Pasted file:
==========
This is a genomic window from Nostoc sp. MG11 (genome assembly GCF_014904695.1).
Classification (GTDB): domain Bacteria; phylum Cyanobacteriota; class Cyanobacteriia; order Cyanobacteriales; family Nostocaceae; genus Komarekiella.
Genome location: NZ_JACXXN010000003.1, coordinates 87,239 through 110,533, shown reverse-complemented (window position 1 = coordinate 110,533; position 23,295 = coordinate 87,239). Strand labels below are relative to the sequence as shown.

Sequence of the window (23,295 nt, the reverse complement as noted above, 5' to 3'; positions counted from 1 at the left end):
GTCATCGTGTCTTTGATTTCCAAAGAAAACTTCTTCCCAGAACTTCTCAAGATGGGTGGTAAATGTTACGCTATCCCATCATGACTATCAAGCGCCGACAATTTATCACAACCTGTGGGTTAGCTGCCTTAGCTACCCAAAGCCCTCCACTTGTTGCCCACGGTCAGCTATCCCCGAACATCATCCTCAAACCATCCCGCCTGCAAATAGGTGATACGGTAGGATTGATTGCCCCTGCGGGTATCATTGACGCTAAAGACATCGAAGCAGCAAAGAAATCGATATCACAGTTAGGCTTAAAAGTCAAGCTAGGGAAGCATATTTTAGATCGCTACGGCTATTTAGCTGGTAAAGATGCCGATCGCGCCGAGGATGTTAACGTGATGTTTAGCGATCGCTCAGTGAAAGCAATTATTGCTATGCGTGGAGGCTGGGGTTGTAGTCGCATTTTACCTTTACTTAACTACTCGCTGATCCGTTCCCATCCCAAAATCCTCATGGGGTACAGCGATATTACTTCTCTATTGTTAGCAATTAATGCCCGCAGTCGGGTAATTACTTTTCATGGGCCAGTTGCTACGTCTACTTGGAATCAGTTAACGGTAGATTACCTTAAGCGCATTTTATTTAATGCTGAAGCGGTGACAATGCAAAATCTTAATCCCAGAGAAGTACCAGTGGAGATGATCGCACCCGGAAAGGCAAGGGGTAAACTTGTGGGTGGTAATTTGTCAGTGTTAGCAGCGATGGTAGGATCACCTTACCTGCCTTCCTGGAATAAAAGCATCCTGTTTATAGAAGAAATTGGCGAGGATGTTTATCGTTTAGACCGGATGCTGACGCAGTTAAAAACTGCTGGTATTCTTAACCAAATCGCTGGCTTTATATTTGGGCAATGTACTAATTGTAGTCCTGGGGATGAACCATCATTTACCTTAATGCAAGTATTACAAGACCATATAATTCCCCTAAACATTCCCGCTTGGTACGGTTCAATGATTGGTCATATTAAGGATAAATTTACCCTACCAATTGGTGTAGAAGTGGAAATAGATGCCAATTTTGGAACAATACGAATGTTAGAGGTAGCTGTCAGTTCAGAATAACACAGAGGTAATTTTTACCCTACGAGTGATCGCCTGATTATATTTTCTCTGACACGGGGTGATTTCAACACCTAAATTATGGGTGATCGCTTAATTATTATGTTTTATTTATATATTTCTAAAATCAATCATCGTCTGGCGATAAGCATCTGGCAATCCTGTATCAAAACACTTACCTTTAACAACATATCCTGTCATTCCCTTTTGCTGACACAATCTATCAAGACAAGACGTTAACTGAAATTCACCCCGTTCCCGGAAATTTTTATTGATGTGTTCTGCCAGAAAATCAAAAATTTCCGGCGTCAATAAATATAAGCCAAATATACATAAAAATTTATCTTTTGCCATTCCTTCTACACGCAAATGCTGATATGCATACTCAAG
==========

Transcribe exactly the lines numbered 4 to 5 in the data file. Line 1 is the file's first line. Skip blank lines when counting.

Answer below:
Sequence of the window (23,295 nt, the reverse complement as noted above, 5' to 3'; positions counted from 1 at the left end):
GTCATCGTGTCTTTGATTTCCAAAGAAAACTTCTTCCCAGAACTTCTCAAGATGGGTGGTAAATGTTACGCTATCCCATCATGACTATCAAGCGCCGACAATTTATCACAACCTGTGGGTTAGCTGCCTTAGCTACCCAAAGCCCTCCACTTGTTGCCCACGGTCAGCTATCCCCGAACATCATCCTCAAACCATCCCGCCTGCAAATAGGTGATACGGTAGGATTGATTGCCCCTGCGGGTATCATTGACGCTAAAGACATCGAAGCAGCAAAGAAATCGATATCACAGTTAGGCTTAAAAGTCAAGCTAGGGAAGCATATTTTAGATCGCTACGGCTATTTAGCTGGTAAAGATGCCGATCGCGCCGAGGATGTTAACGTGATGTTTAGCGATCGCTCAGTGAAAGCAATTATTGCTATGCGTGGAGGCTGGGGTTGTAGTCGCATTTTACCTTTACTTAACTACTCGCTGATCCGTTCCCATCCCAAAATCCTCATGGGGTACAGCGATATTACTTCTCTATTGTTAGCAATTAATGCCCGCAGTCGGGTAATTACTTTTCATGGGCCAGTTGCTACGTCTACTTGGAATCAGTTAACGGTAGATTACCTTAAGCGCATTTTATTTAATGCTGAAGCGGTGACAATGCAAAATCTTAATCCCAGAGAAGTACCAGTGGAGATGATCGCACCCGGAAAGGCAAGGGGTAAACTTGTGGGTGGTAATTTGTCAGTGTTAGCAGCGATGGTAGGATCACCTTACCTGCCTTCCTGGAATAAAAGCATCCTGTTTATAGAAGAAATTGGCGAGGATGTTTATCGTTTAGACCGGATGCTGACGCAGTTAAAAACTGCTGGTATTCTTAACCAAATCGCTGGCTTTATATTTGGGCAATGTACTAATTGTAGTCCTGGGGATGAACCATCATTTACCTTAATGCAAGTATTACAAGACCATATAATTCCCCTAAACATTCCCGCTTGGTACGGTTCAATGATTGGTCATATTAAGGATAAATTTACCCTACCAATTGGTGTAGAAGTGGAAATAGATGCCAATTTTGGAACAATACGAATGTTAGAGGTAGCTGTCAGTTCAGAATAACACAGAGGTAATTTTTACCCTACGAGTGATCGCCTGATTATATTTTCTCTGACACGGGGTGATTTCAACACCTAAATTATGGGTGATCGCTTAATTATTATGTTTTATTTATATATTTCTAAAATCAATCATCGTCTGGCGATAAGCATCTGGCAATCCTGTATCAAAACACTTACCTTTAACAACATATCCTGTCATTCCCTTTTGCTGACACAATCTATCAAGACAAGACGTTAACTGAAATTCACCCCGTTCCCGGAAATTTTTATTGATGTGTTCTGCCAGAAAATCAAAAATTTCCGGCGTCAATAAATATAAGCCAAATATACATAAAAATTTATCTTTTGCCATTCCTTCTACACGCAAATGCTGATATGCATACTCAAG